The castle was purchased by Sir John Wynford Philipps (later Viscount St Davids) in 1899. He instigated extensive restoration works in the first two decades of the 20th century, including the addition of a three-storey extension on the northern side of the tower, and the installation of new floors, stairs and internal divisions (‘chapter 4’).
In 1954 the castle was purchased by John Whitfield and it was occupied by his father Lord Kenswood and his family until 1965. The castle was then sold to Hollis Baker, an American furniture manufacturer. The latter two owners, Kenswood and Baker, were responsible for the ‘baronialisation’ of the interiors. Photographs taken in the mid 1950s show a series of additions attributed to Kenswood. These include, significantly, black painted gothic doors with false strap hinges (by Baldwin’s of America) and leaded light internal screens.
The last phase of alterations was carried out by David Berry who, between 1972 and 1985, closed off two stairways and reorganised partitions to facilitate separate holiday lettings of the annexe and tower.
At the start of the project an initial desk-based assessment and building appraisal was undertaken by Dyfed Archaeological Trust field services to support the planning and listed building consent applications. The aims of this work were to gain further information on the present state of preservation of the castle, provide an indication on the surviving medieval fabric of the building and make an assessment of its archaeological importance. Some research was undertaken into the castle’s date, ownership and historical development, and the subsequent report also provided further information on the known archaeological and historical character of the surrounding landscape.
Further works undertaken at the castle have included a scheme of detailed historic building recording, including survey and photography. This has been supplemented with information recorded during various archaeological watching briefs and a geophysical survey within the grounds.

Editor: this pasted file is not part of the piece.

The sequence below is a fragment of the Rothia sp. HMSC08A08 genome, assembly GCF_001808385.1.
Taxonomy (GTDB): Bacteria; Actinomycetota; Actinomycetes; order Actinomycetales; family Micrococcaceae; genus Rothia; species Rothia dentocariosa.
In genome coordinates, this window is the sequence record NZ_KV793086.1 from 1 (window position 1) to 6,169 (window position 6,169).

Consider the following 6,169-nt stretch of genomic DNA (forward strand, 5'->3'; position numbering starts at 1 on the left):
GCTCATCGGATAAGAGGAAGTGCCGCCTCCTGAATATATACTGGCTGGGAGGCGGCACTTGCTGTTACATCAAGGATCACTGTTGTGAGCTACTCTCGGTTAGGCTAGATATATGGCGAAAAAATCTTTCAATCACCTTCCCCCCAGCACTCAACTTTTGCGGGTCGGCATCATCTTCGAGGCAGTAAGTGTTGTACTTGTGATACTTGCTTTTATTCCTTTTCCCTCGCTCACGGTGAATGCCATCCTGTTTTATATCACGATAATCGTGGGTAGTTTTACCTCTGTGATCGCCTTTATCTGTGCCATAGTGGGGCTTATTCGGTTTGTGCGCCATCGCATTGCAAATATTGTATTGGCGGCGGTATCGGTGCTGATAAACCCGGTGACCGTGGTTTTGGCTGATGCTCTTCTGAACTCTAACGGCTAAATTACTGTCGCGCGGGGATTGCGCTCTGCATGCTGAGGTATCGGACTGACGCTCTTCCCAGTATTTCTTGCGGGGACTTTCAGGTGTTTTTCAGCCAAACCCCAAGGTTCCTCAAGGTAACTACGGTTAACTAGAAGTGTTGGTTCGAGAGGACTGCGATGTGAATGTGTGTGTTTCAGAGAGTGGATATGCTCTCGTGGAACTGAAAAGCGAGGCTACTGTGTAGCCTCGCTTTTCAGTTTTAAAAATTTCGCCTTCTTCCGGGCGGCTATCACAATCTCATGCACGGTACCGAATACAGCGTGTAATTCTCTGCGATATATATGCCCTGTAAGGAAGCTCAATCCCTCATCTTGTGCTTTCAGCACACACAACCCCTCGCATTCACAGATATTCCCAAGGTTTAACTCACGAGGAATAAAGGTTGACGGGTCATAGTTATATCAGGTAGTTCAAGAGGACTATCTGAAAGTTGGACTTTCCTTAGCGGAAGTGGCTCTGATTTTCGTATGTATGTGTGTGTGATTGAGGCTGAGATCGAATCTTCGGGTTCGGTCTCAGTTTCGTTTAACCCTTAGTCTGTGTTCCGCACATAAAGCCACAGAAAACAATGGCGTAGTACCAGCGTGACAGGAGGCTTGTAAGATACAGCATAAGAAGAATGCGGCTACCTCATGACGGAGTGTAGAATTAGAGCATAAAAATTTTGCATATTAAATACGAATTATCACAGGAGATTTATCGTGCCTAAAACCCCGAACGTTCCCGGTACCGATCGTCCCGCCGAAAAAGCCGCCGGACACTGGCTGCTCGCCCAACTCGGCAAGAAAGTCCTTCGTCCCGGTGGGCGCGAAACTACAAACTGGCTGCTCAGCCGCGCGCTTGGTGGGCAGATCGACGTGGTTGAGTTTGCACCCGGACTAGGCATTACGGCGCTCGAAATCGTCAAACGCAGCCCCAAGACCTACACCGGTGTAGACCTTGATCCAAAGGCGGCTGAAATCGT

The historic building recording work has established that the majority of the exterior castle walls is substantially of medieval fabric, although many of the internal and external wall facades were restored during the early 20th century. The recording work has confirmed that the original D-shaped tower had at least two upper floors and a basement area, which was partially occupied by the rocky outcrop. It is likely that this was first built in the early years of the 13th century by Adam de Rupe. Access to the original tower would have been at the first floor level on the north side. Originally, internal stairs were present within the thickness of the walls on the apsidal end of the building, although these were later modified when the square tower addition and stair extension were built on the south-east side of the castle. These extensions contained small bedchambers or solars (private sitting rooms) and guardrobes (latrines).
The medieval floor arrangements differed significantly from those inserted during the early 20th century works with the first floor hall having a much higher ceiling. By the 14th century, large windows had been inserted of which the stone corbelled arches survive, although the actual windows have been heavily modified and replaced. Similar arches over windows and doorways survive on the ground floor of the tower, although these are probably late medieval additions, modified in the early 20th century. The square tower is likely to have been added in the 14th century. The second storey of this tower retains an original rib-vaulted ceiling.